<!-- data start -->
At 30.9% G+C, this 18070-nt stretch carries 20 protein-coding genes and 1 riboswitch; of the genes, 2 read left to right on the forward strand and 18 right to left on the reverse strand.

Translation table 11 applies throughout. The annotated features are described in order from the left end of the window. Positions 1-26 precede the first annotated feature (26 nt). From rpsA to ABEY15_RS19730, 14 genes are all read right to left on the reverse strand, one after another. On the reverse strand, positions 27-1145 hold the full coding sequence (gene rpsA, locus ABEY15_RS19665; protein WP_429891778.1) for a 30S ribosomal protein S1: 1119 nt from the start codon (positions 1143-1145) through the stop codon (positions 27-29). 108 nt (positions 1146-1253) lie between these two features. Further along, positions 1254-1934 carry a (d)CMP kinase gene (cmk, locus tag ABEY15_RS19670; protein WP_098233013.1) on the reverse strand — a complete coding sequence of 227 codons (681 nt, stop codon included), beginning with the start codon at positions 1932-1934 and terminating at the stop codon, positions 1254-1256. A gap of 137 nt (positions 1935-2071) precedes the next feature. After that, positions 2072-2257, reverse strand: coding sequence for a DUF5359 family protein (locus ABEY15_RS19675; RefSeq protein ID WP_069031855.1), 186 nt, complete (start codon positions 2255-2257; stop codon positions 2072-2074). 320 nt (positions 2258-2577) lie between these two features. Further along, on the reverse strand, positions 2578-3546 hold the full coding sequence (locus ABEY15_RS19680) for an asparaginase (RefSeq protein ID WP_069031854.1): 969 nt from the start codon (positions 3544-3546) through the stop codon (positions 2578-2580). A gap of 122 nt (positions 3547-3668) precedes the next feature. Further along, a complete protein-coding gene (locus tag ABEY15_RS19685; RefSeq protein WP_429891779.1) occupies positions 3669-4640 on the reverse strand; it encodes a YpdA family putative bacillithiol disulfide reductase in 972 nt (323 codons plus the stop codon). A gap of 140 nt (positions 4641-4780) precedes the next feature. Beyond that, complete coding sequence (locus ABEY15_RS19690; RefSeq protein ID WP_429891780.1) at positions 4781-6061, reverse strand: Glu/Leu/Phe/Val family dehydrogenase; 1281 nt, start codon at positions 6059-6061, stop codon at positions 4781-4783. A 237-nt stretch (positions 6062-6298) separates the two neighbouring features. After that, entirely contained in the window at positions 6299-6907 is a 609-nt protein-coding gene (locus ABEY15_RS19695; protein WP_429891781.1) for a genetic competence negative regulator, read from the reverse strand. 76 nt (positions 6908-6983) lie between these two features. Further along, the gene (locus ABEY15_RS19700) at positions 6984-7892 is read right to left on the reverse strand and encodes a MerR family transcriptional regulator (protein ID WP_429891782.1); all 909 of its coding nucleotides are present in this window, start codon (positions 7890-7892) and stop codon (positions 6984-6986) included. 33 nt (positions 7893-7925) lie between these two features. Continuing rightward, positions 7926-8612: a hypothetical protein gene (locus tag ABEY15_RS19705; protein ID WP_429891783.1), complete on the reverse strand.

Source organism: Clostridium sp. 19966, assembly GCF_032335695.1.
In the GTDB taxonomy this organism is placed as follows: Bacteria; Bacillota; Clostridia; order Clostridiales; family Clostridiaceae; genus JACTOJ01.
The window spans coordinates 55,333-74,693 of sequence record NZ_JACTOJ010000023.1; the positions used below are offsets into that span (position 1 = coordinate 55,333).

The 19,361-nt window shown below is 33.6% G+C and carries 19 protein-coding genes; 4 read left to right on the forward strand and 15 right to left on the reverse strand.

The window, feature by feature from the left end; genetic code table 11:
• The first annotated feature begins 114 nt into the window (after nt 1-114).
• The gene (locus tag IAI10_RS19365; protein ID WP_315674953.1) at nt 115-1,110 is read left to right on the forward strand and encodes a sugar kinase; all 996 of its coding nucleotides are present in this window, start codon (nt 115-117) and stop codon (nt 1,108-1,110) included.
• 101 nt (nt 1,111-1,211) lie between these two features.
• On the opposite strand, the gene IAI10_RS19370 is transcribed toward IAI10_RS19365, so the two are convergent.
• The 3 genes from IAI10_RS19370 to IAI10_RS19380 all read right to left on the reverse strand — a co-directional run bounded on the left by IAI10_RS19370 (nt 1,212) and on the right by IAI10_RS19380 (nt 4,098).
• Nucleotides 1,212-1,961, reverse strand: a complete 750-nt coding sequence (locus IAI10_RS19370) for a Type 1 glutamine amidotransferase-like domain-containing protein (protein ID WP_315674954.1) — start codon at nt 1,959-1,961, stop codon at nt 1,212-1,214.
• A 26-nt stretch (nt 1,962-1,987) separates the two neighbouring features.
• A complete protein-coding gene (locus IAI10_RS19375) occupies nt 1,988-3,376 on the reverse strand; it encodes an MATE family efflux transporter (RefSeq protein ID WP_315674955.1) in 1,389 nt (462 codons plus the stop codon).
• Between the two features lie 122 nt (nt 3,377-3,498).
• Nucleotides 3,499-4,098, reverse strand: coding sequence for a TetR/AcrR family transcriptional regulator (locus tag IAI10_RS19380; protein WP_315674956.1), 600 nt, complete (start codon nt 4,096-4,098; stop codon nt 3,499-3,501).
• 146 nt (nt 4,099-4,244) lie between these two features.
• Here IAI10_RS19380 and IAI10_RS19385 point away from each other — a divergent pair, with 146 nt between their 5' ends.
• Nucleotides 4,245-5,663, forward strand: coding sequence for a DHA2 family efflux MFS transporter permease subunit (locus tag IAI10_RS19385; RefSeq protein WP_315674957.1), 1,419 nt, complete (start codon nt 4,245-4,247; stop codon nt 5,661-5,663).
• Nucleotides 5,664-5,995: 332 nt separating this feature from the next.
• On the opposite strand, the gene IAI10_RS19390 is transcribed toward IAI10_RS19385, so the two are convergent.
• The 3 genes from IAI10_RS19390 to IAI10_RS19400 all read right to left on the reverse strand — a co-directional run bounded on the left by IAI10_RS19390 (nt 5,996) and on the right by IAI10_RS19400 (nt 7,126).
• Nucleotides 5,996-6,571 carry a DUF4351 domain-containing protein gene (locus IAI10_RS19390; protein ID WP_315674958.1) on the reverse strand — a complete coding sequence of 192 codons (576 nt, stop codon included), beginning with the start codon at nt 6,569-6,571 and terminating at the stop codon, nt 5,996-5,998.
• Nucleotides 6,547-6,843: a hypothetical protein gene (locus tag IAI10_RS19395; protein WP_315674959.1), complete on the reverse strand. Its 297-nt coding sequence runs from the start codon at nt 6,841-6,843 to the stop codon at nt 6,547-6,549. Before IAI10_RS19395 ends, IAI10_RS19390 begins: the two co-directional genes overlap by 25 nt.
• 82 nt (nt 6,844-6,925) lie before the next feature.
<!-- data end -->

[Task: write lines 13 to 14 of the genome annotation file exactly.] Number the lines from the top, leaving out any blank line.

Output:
• Nucleotides 1,212-1,961, reverse strand: a complete 750-nt coding sequence (locus IAI10_RS19370) for a Type 1 glutamine amidotransferase-like domain-containing protein (protein ID WP_315674954.1) — start codon at nt 1,959-1,961, stop codon at nt 1,212-1,214.
• A 26-nt stretch (nt 1,962-1,987) separates the two neighbouring features.